Panhandling is a pretty sensitive topic. To give or not to give? Can you trust what they’ll do with your money? How else can you help? These are all important, debatable questions, and I’m sure we’ll discuss them here. But it just ain’t happening today. Instead, I want to share my experience with the most talented panhandler I’ve ever met.
If you’ve ever been to New York City, there’s a 98% chance you’ve been approached by a panhandler. On a tiny island with 1.6+ million people, the panhandling and homeless community in NYC is much more visible than most cities. And when there are that many people asking for the same thing, it means going above and beyond the cardboard sign and cup of change to get your dollar. Especially in the city known for its cold, hustle and bustle, heart.
One winter day, I was on my way home from my office in Midtown to our cozy apartment in the Upper East Side. That meant taking the 6 train from the 51st Street station to 86th Street, a total of four stops. It just so happens to be that that line happens to be the busiest in the country, so personal space gets very, well, personal. I joined the herd of passengers into a train, settled into my spot by a pole, and fixed my gaze ahead.
Out of the corner of my eye, I saw a sweet, elderly Chinese woman smiling. She was happy about something. Or crazy. Which isn’t surprisingly uncommon on crowded trains. I peeked around someone standing in front of me to see what she could possibly be looking at. There was a middle-aged, disheveled African American man with a clipboard and Sharpie pen in hand. I looked at the paper and saw an incredible portrait of that same smiling Chinese woman. He was putting the finishing touches on it and I was absolutely mesmerized. As the train slowed for the 59th Street stop, the woman collected her belongings to stand up. The artist took a second to sign his name and a brief note that I couldn’t see. He handed her the paper, she bowed, and off she went.
This intermission brought to you by the most talented panhandler I’ve never met.
I couldn’t help but smile. Clearly, I wasn’t expecting to witness what I did in a city known for being rough around the edges. Where people would rather bury their heads in newspapers and headphones than dare interact with fellow passengers. Where brashness typically drowns out kindness. This was an awesome moment. Suddenly, I saw the man with clipboard pan the car. Before I knew it, his eyes had already met mine.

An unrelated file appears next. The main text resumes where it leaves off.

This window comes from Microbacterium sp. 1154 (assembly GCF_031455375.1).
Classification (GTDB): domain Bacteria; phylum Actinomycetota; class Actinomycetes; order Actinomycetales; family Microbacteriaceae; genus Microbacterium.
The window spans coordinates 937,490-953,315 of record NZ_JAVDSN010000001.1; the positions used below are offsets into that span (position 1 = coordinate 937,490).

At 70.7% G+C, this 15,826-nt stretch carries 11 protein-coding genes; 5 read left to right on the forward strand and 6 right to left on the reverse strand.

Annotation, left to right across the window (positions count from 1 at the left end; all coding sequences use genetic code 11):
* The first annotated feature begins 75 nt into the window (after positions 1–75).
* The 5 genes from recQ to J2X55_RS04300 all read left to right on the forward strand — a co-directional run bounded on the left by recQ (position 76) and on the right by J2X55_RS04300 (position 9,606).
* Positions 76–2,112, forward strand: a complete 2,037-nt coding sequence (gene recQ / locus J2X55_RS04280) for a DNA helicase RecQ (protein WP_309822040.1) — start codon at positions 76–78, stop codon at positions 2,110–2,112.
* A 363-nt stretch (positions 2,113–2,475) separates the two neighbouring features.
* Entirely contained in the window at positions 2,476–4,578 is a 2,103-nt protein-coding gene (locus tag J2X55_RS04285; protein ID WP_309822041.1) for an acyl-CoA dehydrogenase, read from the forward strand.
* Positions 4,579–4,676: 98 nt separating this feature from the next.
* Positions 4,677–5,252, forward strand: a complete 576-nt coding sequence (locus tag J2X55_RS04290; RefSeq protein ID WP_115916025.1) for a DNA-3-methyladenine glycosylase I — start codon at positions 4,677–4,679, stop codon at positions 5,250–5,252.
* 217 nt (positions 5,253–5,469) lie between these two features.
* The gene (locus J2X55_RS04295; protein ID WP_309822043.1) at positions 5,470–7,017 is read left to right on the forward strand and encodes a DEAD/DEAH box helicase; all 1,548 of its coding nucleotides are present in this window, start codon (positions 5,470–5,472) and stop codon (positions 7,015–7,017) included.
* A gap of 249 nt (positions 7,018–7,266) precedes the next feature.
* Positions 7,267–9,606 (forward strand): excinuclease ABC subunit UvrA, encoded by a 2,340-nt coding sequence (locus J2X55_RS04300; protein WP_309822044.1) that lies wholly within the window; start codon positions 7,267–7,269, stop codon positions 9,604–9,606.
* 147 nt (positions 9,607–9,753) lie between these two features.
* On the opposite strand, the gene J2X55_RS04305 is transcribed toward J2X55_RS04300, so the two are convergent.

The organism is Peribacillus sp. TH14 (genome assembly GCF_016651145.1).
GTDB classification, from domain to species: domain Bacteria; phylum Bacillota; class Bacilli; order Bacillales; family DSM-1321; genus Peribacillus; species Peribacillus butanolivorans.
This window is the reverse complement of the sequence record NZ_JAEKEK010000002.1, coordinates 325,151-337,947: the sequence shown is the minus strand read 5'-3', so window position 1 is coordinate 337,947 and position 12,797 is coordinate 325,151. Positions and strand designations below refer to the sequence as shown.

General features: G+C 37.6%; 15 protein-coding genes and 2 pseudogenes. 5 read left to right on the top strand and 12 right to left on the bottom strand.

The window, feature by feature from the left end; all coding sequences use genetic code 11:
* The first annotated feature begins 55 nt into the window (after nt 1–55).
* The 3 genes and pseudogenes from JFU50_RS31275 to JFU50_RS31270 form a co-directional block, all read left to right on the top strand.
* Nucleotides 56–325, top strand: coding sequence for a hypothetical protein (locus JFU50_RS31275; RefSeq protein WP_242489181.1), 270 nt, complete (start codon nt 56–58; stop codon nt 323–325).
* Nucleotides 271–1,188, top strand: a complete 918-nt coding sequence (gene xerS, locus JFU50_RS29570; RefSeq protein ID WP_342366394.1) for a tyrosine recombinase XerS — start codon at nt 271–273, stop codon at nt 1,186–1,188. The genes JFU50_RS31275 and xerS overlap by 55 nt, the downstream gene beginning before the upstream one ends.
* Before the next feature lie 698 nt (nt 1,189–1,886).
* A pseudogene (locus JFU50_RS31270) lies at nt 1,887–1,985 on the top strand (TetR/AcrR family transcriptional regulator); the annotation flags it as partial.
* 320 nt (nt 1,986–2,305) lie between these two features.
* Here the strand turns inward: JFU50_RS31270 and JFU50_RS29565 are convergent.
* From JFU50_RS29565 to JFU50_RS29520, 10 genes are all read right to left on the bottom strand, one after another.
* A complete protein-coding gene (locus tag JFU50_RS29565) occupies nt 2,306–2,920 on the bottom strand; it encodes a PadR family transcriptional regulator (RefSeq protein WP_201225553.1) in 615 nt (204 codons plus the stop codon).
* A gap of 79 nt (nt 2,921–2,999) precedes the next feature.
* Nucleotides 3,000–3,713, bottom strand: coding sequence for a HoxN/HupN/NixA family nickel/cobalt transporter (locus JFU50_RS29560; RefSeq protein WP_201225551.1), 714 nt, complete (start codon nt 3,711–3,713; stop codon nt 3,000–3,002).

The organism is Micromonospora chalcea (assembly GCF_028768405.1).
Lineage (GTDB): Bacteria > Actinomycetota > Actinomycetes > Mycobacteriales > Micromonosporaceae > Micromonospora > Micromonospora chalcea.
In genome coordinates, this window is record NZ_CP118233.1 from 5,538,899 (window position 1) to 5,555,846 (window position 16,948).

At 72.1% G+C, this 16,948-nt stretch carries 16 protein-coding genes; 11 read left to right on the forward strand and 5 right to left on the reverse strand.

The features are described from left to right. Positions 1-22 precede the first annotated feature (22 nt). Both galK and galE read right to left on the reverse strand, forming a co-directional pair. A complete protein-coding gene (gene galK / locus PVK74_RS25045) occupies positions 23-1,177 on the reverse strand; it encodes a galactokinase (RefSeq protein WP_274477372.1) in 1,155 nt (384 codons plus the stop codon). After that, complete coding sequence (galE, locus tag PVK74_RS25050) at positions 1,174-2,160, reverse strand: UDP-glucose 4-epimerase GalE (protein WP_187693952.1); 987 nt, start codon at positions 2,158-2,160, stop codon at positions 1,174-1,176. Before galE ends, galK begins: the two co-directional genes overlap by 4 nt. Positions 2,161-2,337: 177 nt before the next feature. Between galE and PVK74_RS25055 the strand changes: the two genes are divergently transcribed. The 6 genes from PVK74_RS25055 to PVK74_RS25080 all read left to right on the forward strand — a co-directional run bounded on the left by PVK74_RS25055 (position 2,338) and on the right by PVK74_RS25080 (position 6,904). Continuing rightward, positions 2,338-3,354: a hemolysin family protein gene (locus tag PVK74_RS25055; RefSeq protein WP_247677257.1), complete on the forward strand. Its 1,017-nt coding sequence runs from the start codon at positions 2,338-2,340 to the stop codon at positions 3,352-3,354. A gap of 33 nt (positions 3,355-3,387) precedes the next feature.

Anyone who knows me knows that I hate drawing attention to myself in public. I’d rather fade in the background, go about my business and surround myself around people and places where and with whom I feel comfortable.
And so I quickly fiddled around in my pockets looking for my cellphone that would be of absolutely no use to me hundreds of feet below ground. After staring at my phone for a few seconds, I casually looked up and scanned around. I glanced in his direction and he was working feverishly on his next portrait. Phew. Dodged that bullet. And then he looked up and fixed his gaze on me. CRAP!
As he drew, nearby passengers began watching him work. And naturally, they wanted to see his subject: me. I did my best to be a good sport and enjoy the moment. I watched as a recognizable face appeared on his paper. I smiled at others who were analyzing me against his artwork. And suddenly, before I knew it, I heard my exit cue. The next stop is 86th Street. After spending just two or three minutes drawing me, and sensing my departure, he signed his name and wrote a brief note. He got up and handed me the portrait. I thanked him and looked the drawing over. I noticed the scrawled note at the bottom of the page that read, “Please tip if you like.”
Normally, I feel slighted or duped when confronted for money, especially on the spot. But this dude was talented. Despite bumps, screeching halts and pressed against the clock, he not only drew an awesome portrait, but he entertained half a train car. So I grabbed the largest bill from my wallet ($5), handed it to him, and thanked him again.
And that’s the most talented panhandler I’ve ever met. He was contributing and creating something of value. Despite his circumstances (whatever they might have been), he was still using his God-given talent to do something. He was being the best panhandler he knew how to be.
Have you ever encountered a panhandler that made your day?